Graston Technique

Graston Therapy Technique, also known as Instrument-Assisted Soft Tissue Mobilization (IASTM), is a treatment method that uses stainless steel tools to diagnose and treat soft tissue injuries. Incorporating Graston Therapy with Sports Massage can help improve overall muscle and joint mobility, alleviate pain, and increase tissue healing. However, it is essential to keep in mind that soreness and bruising can be possible after-effects of Graston Therapy.

Graston Therapy Technique

Graston Therapy is a soft-tissue therapy technique that uses specialized stainless steel instruments to identify and treat restrictions and scars in muscles, fascia, tendons, ligaments, and nerves. As a treatment technique, it has gained immense popularity and success within the sports medicine and rehabilitation sector.

Sports massage, on the other hand, is a manual therapy technique that includes passive and active movement of muscles and joints, to stimulate relaxation, stretch and manipulate muscles and connective tissues, which helps in improved flexibility, and reduced pain.

Benefits of incorporating Graston with Sports Massage

When incorporating Graston Therapy Technique with Sports Massage, one can achieve better outcomes than an individual therapy session. Here are some of the benefits of the treatment:

  • Increased Blood Circulation: The combination of Graston and sports massage can lead to an impact on the blood circulation of the patient. This results in increased circulation, delivering oxygen and nutrients to the affected site, stimulates recovery and healing processes, which enhance the overall treatment outcomes.
  • Promotes Muscle Flexibility: Graston Therapy breaks up adhesions, scar tissues, and knots in muscles that limit their range of motion. Sports massage can stretch the muscle fibers and restore them to their original length, promoting muscle flexibility and reducing the risk of injury.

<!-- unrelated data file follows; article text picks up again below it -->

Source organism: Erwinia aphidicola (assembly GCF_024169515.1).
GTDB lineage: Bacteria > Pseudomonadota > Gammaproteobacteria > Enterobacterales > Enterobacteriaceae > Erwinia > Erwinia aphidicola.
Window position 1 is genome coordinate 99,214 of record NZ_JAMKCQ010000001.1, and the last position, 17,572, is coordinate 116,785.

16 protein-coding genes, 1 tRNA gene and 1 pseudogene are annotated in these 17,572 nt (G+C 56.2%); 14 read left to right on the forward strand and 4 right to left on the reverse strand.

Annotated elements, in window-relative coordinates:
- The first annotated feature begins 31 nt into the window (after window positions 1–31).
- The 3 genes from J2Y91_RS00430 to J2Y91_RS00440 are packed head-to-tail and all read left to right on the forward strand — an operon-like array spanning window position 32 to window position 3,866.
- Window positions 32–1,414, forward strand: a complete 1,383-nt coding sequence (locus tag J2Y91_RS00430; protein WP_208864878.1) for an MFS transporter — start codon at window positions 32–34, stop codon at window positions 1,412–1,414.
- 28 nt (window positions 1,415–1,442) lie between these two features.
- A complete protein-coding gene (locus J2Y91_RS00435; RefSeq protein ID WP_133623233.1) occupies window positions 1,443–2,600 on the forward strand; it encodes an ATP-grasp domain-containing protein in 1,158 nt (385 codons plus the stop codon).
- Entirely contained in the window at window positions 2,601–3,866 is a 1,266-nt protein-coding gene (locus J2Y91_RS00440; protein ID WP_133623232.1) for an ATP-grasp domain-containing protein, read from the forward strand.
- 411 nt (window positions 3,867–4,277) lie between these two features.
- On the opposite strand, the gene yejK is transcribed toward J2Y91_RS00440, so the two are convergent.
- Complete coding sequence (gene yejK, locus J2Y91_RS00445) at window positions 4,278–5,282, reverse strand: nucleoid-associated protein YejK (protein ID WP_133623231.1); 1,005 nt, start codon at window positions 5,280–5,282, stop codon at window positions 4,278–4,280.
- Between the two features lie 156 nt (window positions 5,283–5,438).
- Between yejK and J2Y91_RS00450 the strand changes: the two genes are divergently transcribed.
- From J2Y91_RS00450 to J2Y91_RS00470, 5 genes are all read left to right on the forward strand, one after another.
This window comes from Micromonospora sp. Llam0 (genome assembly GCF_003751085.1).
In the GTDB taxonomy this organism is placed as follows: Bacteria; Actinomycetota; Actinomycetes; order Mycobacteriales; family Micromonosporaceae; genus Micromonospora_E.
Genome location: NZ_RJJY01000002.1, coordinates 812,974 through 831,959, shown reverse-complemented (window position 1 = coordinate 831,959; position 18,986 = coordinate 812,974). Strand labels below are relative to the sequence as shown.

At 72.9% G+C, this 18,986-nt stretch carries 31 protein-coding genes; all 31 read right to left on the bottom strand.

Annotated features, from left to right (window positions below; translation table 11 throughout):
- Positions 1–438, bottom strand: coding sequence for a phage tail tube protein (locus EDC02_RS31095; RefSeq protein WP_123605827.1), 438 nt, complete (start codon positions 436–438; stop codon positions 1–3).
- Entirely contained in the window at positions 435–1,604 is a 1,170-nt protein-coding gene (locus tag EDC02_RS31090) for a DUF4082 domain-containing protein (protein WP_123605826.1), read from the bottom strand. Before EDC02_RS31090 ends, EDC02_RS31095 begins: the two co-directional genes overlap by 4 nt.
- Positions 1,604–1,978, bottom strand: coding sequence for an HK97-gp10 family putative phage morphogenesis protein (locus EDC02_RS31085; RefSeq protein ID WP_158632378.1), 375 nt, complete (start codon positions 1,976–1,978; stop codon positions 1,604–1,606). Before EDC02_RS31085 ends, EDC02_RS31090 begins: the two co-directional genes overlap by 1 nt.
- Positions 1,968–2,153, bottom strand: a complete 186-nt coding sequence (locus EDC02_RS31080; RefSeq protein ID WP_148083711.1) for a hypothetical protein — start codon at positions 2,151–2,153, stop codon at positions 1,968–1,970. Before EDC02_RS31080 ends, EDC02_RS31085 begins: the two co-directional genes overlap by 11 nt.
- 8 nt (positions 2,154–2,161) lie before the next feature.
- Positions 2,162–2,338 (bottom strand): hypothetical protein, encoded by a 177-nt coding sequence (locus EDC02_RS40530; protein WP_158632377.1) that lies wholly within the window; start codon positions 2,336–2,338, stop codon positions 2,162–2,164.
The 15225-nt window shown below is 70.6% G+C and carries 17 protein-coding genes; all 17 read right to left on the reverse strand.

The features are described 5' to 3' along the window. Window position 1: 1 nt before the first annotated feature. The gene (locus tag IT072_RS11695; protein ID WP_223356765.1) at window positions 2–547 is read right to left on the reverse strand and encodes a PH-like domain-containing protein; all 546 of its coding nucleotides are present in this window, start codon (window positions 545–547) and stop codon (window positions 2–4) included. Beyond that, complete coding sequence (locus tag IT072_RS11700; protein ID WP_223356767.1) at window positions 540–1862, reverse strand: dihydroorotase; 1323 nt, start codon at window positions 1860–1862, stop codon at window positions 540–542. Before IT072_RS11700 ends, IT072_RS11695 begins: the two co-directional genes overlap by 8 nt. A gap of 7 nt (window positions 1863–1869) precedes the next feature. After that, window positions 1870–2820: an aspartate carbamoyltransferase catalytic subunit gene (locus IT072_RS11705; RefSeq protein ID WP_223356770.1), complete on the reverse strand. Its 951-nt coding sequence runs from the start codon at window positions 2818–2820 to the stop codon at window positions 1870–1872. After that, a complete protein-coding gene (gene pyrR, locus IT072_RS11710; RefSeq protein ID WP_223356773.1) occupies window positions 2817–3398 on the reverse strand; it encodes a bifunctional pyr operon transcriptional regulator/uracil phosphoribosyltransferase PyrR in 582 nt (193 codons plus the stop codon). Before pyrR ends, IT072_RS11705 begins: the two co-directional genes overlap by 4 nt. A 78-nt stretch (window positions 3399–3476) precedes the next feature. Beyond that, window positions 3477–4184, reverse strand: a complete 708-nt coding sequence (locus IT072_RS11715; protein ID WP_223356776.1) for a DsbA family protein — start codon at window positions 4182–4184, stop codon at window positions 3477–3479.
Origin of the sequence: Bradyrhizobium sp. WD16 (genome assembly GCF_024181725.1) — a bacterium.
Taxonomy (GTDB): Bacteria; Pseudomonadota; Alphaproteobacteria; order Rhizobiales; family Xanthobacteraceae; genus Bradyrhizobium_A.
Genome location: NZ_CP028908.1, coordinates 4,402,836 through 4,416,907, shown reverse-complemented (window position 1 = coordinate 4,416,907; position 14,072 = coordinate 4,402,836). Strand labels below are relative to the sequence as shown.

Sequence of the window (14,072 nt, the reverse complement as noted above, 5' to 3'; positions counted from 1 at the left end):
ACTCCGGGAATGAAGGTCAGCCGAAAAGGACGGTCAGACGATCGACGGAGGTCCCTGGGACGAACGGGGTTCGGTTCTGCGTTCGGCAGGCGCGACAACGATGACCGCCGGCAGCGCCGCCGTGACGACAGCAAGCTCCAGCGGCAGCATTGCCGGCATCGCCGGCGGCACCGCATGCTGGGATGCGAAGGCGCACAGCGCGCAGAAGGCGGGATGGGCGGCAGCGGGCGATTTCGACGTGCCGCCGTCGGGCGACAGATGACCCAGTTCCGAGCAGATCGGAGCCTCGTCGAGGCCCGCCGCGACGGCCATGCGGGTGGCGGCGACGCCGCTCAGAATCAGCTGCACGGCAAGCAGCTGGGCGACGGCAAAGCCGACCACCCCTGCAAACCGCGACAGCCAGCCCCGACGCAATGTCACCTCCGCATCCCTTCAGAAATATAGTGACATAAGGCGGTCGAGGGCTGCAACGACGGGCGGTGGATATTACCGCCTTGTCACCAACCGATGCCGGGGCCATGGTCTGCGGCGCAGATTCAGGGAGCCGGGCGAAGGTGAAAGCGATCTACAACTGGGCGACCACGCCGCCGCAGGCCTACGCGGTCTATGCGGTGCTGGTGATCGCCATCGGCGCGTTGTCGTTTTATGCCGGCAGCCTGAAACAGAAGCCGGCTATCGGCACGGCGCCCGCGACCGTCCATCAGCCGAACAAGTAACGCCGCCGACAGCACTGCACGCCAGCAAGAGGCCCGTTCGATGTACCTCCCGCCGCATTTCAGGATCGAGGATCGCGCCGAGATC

• Reduced Muscle and Joint Pain: Combining Graston Therapy and Sports Massage proves to be an effective technique to alleviate fascial and muscle pain, quite commonly seen in athletes. When using Graston technique, the stainless steel tool works to target deep tissue adhesions, while sports massage protocols can help with soreness, stiffness and inflammation.

Soreness and Bruising- After-Effects

While incorporating Graston Therapy Technique with Sports Massage provides numerous benefits, patients can experience some possible after-effects, such as soreness and bruising.

Graston Therapy can cause micro-traumas to the tissues, resulting in mild inflammation, allowing the healing process to begin. The tissue trauma can cause soreness and slight bruising. The degree of soreness is personal and subjective, and can vary from person to person.

Bruising or discoloration of the treatment area occurs quite rarely but can occur, depending on the force applied during treatment, skin type or the location of the performing technique.

The soreness and bruising are typically short-term effects and do not require any additional medical attention. Patients can utilize pain management techniques such as using ice, or rest to manage their post-treatment symptoms.


The combination of Graston Therapy Technique with Sports Massage improves overall soft-tissue treatment outcomes, promoting increased circulation, reduced pain, and improved flexibility. However, patients must be well informed about the possible after-effects of soreness and bruising. Despite the rare occurrence of bruises, each patient’s sensitivity varies; it’s best to communicate all your symptoms with your therapist. Ensure that you are working with an experienced therapist who can conduct these treatment techniques safely and effectively to achieve desired treatment goals while minimizing any discomfort.

“My pain was quickly understood and I feel 5x better than I did before. Will be seeing him again 100%! Highly recommended for anyone wanting a deep tissue massage to release knots. Seeing a good physio is definitely going to help with people that are always at a desk or stressed!”